On alcohol and smoking and dreams distilling

With enough alcohol in my gut to start up a car on the gravelly backroads of a town you thought we’d left behind, alongside the memories of an affair that haunts me 8 years later; I write to you now, telling you I’ll remember you as you were when we danced under the star-quilted banner of a night escaped from overprotective parents that were drunk on wine and unrealistic expectations — parents that knew what we’d do, when we felt infinite, and impenetrable to everything — yes writing to the old man, the bickering Ma, the next shift, the unwashed dishes, the car not driven home cause his was otherwise lodged in town next to the watering hole that always seemed to serve him when he held on to the nearest stool like it was his last hope. I write you. You’ll never read this. You’ll maybe keep thinking of me. Wondering what I’m doing with myself. Knowing it’s nothing good. Knowing it might hold some sort of meaning. Knowing I’m committed to this for now. Knowing I might finally find my way back again. Hoping I don’t go so far I can’t. So, I write you. So here I am. Hellbent on carving something outside the boundaries of the expected. Thinking I might find you at a coffeeshop. A coffeeshop, yeah. One that serves drip — cheap, always black and sometimes with two sugars when the nostalgia kicks — with smiles and understanding, and the steady maternal assurance that it’s all going to work out after that first sip, and the will to keep trucking on. I write you, picturing you, picturing you in the kind of tight fitting pants that’d lend a man religion, as you keep busy navigating the ins and outs of a bar wedged comfortably in the middle of buck-nowhere, striking conversation with the red-faced thirsty tired locals, as easily as you take that used and abused pack of matches to the next unlit Marlboro (red), hurting to know how you’re doing. And honestly, you’re probably better off. You found the road outside the map of planned expectations, and you sped down it like there were no speed limits, cause you set your own. And hell, that’s why I loved you from the moment we first spoke. And that’s why I can’t wait to exchange common talk in unexpected places, soon enough.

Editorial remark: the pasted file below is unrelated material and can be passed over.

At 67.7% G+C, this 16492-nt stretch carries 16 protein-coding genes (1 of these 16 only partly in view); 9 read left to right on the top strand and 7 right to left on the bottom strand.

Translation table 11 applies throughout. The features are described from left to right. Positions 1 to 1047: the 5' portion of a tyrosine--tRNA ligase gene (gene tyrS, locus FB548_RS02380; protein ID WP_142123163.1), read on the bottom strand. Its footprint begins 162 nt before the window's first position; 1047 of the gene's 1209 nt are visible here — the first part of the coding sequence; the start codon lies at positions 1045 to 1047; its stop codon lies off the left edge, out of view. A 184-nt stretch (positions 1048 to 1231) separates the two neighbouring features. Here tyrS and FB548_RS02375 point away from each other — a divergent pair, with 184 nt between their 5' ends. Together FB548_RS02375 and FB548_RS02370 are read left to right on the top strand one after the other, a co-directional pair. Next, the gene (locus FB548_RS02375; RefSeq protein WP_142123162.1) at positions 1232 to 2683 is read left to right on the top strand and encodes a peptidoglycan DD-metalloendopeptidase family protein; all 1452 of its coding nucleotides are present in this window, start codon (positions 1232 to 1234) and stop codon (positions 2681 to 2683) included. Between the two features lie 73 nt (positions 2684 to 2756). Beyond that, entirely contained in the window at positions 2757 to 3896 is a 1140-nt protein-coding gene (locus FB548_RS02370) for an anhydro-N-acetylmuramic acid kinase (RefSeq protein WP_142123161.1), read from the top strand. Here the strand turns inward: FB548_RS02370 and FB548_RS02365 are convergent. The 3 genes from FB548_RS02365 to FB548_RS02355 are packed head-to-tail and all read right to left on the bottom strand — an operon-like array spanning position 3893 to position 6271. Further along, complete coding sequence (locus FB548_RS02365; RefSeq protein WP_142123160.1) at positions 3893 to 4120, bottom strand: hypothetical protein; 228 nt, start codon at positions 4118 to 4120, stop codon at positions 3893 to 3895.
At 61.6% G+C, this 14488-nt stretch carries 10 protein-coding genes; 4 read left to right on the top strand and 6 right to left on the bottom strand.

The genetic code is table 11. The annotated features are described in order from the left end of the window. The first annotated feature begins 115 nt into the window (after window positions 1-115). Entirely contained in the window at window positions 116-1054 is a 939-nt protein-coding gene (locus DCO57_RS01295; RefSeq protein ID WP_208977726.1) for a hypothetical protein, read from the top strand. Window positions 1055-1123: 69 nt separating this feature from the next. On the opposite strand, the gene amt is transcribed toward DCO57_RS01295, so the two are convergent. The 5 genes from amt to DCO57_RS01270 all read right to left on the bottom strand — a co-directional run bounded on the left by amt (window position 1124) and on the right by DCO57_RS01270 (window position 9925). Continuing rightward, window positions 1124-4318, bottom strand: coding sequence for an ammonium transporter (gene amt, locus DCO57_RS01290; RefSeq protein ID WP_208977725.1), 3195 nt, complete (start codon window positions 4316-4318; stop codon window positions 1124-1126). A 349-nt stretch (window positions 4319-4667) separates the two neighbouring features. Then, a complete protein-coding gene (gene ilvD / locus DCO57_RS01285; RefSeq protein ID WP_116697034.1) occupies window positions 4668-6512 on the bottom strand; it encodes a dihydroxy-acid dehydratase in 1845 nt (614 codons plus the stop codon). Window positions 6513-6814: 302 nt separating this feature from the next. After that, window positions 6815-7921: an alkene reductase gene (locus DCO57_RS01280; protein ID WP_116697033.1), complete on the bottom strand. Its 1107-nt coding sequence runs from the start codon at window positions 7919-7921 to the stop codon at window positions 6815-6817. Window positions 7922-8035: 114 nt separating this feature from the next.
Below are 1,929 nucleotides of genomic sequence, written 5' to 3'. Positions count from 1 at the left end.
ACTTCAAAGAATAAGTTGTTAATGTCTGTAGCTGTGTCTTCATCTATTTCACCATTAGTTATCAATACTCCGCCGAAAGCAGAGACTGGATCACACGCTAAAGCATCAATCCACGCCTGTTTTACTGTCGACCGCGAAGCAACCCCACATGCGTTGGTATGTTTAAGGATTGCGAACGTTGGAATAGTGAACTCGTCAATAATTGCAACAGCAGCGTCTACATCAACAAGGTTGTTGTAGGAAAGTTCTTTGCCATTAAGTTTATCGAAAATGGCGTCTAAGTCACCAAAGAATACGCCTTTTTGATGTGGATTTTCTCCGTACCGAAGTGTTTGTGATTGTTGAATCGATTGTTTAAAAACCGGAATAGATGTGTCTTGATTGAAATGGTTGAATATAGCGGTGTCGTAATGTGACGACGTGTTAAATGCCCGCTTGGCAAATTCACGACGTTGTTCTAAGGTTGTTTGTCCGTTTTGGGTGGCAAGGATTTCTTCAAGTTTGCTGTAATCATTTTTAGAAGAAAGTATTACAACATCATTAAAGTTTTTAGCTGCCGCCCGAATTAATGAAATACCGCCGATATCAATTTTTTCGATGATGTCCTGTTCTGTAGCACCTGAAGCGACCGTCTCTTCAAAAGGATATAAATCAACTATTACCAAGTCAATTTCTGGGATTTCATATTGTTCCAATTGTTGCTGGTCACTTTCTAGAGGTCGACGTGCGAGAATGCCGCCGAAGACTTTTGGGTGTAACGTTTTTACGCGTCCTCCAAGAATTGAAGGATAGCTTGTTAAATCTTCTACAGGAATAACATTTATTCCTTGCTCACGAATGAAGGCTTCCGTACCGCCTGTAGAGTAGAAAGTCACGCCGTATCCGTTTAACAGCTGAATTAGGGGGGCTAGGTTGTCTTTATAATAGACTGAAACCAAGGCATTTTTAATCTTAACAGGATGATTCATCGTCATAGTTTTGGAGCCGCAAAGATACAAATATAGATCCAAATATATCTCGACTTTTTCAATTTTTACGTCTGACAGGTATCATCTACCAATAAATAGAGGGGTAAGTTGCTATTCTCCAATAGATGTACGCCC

I figure we’ll reunite someplace unplanned. Probably the bar we’d always go to as fearless post-grad degenerates. The bar tended by tired high school grads that never quite made it out, and now find themselves catering to the town drunks we all used to make fun of. Yes, yes, us: The post-grads with thirsts that well exceeded our budgets. We’ll awkwardly acknowledge one another. Play the part like it’s normal, and proceed to fall in love again; and all the while, wonder why we ever discontinued the kind of affair that seemed to define our reason, at the time, to keep going out and mingling and interacting with so many people we both so actively hated. And I’ll hate myself as I actively narrate everything we’re saying into some sort of unfortunate permanent writer’s existence. But that’s how it is. That’s how it was. That’s how it’ll always be.

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